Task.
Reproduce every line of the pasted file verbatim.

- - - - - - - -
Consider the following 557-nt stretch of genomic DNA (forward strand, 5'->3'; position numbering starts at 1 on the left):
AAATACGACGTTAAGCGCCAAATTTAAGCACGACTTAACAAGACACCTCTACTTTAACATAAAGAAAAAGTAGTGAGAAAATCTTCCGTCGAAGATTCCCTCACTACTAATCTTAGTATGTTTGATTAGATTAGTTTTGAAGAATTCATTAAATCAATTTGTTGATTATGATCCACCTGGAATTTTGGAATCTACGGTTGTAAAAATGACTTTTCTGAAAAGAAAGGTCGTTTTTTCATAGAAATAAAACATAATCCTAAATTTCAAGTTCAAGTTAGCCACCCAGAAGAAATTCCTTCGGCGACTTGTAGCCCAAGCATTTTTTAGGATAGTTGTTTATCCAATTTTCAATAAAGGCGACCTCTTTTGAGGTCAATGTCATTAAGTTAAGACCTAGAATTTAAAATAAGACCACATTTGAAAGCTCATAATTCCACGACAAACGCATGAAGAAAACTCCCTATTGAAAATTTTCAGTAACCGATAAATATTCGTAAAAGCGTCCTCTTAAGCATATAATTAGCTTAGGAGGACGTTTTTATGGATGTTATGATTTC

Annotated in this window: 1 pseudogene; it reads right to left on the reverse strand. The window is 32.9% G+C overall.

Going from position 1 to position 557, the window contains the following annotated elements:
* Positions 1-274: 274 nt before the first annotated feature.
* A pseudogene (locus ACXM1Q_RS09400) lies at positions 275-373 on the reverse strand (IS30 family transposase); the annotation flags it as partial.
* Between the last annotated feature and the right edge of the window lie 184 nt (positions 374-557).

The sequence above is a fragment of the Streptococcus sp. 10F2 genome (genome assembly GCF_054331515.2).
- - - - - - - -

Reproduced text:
Consider the following 557-nt stretch of genomic DNA (forward strand, 5'->3'; position numbering starts at 1 on the left):
AAATACGACGTTAAGCGCCAAATTTAAGCACGACTTAACAAGACACCTCTACTTTAACATAAAGAAAAAGTAGTGAGAAAATCTTCCGTCGAAGATTCCCTCACTACTAATCTTAGTATGTTTGATTAGATTAGTTTTGAAGAATTCATTAAATCAATTTGTTGATTATGATCCACCTGGAATTTTGGAATCTACGGTTGTAAAAATGACTTTTCTGAAAAGAAAGGTCGTTTTTTCATAGAAATAAAACATAATCCTAAATTTCAAGTTCAAGTTAGCCACCCAGAAGAAATTCCTTCGGCGACTTGTAGCCCAAGCATTTTTTAGGATAGTTGTTTATCCAATTTTCAATAAAGGCGACCTCTTTTGAGGTCAATGTCATTAAGTTAAGACCTAGAATTTAAAATAAGACCACATTTGAAAGCTCATAATTCCACGACAAACGCATGAAGAAAACTCCCTATTGAAAATTTTCAGTAACCGATAAATATTCGTAAAAGCGTCCTCTTAAGCATATAATTAGCTTAGGAGGACGTTTTTATGGATGTTATGATTTC

Annotated in this window: 1 pseudogene; it reads right to left on the reverse strand. The window is 32.9% G+C overall.

Going from position 1 to position 557, the window contains the following annotated elements:
* Positions 1-274: 274 nt before the first annotated feature.
* A pseudogene (locus ACXM1Q_RS09400) lies at positions 275-373 on the reverse strand (IS30 family transposase); the annotation flags it as partial.
* Between the last annotated feature and the right edge of the window lie 184 nt (positions 374-557).

The sequence above is a fragment of the Streptococcus sp. 10F2 genome (genome assembly GCF_054331515.2).